So it appears Jesus may have had a wife. This new discovery, or possibly unlikely discovery, came a few days ago out of the academic studies of one Karen King, divinity professor, possessor of the Hollis Chair (first woman ever) at Harvard Divinity School. Dr. King has discovered a tiny piece of papyrus, a minute fragment, from a Coptic Christian (Egyptian) document in which Jesus is portrayed as offering the words, “my wife…”. King has stated that this is absolutely not proof that Jesus had a wife. Rather the text demonstrates what some early Christians may have believed about Jesus being married or shows that these Christians may have used the symbol of Jesus’ wife for some other meaning.
How does this new discovery, or better said new possibility, affect your own faith? Very likely some Christians will recoil in horror at such a blasphemous claim. Their response? “It can’t be true!” Others will embrace this possibility as another means of relating more meaningfully to Jesus, no longer aloof but “normal”, an everyday guy who, as was portrayed in Martin Scorcese’s controversial film “The Last Temptation of Christ” (based on the novel by Nikos Kazantzakis), was maybe a part-time Messiah but a full-time husband, dad, and granddad (although in the movie this was actually a dream Jesus has while on the Cross). Still others, I suspect, will give little attention to this announcement, for various reasons. Where do you come down? Does it matter, one way or the other, whether or not Jesus had a wife?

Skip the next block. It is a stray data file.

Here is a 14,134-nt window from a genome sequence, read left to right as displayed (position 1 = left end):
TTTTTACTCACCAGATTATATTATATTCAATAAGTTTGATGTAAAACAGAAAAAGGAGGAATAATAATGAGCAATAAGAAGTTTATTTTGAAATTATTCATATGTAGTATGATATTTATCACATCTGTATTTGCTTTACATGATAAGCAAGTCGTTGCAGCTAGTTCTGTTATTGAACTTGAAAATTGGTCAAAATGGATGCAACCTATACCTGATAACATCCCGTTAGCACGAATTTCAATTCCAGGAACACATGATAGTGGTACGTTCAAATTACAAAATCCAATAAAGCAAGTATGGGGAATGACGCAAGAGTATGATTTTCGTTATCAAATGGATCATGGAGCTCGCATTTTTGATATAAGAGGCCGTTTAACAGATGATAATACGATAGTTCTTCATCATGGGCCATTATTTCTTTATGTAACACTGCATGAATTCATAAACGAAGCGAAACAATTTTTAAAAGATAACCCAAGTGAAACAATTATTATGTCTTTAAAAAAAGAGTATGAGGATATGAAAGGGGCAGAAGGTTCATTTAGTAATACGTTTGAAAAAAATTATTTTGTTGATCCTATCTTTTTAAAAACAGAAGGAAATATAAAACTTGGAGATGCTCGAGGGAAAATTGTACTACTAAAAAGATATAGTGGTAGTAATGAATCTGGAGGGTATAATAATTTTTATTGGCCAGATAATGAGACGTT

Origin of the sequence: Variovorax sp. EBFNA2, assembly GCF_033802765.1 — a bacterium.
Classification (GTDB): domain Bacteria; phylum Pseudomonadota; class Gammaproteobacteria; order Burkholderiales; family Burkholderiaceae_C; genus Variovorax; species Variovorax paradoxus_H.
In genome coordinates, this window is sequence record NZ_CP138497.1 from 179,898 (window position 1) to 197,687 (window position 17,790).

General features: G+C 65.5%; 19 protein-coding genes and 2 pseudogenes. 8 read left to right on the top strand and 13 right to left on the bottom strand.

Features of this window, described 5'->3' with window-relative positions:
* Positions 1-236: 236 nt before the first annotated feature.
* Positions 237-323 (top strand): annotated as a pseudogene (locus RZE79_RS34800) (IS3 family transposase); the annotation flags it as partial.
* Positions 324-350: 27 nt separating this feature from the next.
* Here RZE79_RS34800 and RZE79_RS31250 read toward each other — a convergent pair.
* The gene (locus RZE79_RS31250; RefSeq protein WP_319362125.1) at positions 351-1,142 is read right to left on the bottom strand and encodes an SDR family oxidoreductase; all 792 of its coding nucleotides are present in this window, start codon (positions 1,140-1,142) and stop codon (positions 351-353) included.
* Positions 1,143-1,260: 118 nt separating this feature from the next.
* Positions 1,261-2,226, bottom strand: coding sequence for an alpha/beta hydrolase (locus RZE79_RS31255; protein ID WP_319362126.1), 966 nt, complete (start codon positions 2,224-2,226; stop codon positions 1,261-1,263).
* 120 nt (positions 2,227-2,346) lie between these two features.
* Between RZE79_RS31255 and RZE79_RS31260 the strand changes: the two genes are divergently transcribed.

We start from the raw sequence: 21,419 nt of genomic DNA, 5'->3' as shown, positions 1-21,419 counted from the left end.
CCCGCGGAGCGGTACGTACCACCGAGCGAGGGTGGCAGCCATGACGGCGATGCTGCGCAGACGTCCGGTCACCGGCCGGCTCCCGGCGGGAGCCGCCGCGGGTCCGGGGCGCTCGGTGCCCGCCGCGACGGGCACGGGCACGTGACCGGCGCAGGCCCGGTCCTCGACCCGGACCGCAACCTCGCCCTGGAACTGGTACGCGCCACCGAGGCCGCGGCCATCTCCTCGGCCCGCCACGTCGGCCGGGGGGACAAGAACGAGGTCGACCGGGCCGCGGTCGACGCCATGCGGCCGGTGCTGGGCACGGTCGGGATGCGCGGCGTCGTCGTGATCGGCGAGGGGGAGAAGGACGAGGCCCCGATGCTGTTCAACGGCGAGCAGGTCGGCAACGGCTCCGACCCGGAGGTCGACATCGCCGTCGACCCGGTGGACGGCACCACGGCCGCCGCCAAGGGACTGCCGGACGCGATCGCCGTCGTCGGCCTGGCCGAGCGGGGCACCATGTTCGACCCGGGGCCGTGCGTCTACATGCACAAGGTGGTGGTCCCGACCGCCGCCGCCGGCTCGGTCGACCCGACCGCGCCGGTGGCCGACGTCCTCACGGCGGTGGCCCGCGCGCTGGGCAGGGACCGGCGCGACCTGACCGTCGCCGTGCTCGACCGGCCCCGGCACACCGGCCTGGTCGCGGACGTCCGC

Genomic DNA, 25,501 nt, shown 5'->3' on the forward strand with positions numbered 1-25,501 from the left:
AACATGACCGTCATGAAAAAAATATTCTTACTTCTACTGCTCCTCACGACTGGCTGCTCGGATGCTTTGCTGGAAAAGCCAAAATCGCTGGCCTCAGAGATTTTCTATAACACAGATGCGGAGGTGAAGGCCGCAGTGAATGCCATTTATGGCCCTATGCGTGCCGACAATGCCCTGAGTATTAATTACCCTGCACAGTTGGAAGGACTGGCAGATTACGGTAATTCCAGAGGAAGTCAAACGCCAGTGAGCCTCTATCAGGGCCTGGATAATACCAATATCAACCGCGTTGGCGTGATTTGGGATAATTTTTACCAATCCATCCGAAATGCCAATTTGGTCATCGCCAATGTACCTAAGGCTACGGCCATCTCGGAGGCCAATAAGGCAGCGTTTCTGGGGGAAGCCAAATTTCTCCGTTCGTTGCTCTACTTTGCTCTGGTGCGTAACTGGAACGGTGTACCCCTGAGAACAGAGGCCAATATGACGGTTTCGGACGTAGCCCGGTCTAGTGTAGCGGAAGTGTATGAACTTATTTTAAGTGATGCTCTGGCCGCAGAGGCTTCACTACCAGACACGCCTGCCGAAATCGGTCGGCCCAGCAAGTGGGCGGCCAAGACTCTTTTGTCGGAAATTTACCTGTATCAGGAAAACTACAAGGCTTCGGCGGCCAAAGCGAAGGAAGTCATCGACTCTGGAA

That question concerns me less than what I perceive to be an increasing desire among the elite members of North American academia (in the categories of Bible scholarship and Church history) to want to demythologize Jesus more and more, to the point where we may ask, as Mary Magdalene did at the sight of Jesus’ empty tomb, “They have taken away my Lord, and I don’t know where they have put him. (John 20:13) The practice of demythologizing Jesus is not a new thing. It could be said to have begun with Albert Schweitzer in 1910 and his The Quest for the Historical Jesus. Rudolph Bultmann then continued the trend in scholarship, which other major academics have followed. Scholars of the liberal stream have continued this research right up to today, and the Karen Kings, Elaine Pagels, Karen Amstrongs, and John Dominic Crossans, just to name a few, have taken up the torch. But why? In eliminating many of those nasty divine or quasi-divine attributes of Jesus, he is brought down to our level, way down. Does that make him easier to worship or harder? If Jesus was just a regular guy with some keen insights into life and God, does that make him any different from the spiritually-attuned friend who offers life-counselling tips over a pint of Guinness and a burger? Do we want a Jesus who is completely demythologized, completely human, with no trace of divinity? Is there a hunger out there for a Jesus who argued with his beloved spouse about taking out the garbage? Who perhaps pretended to enjoy two hours of shopping at HomeSense? O.k., pardon my attempt at a little sarcastic humour.
A few years back, would-be archaeologist Simca Jacobivici made the monumental announcement, during Holy Week I believe, that he and his team had uncovered the burial box (ossuary) of Jesus himself! What would this mean for Christians everywhere who accept, heart and soul, the fact of Resurrection? But more to the point, why make the (as it turned out) unsubstantiated announcement in the first place, and why during Holy Week?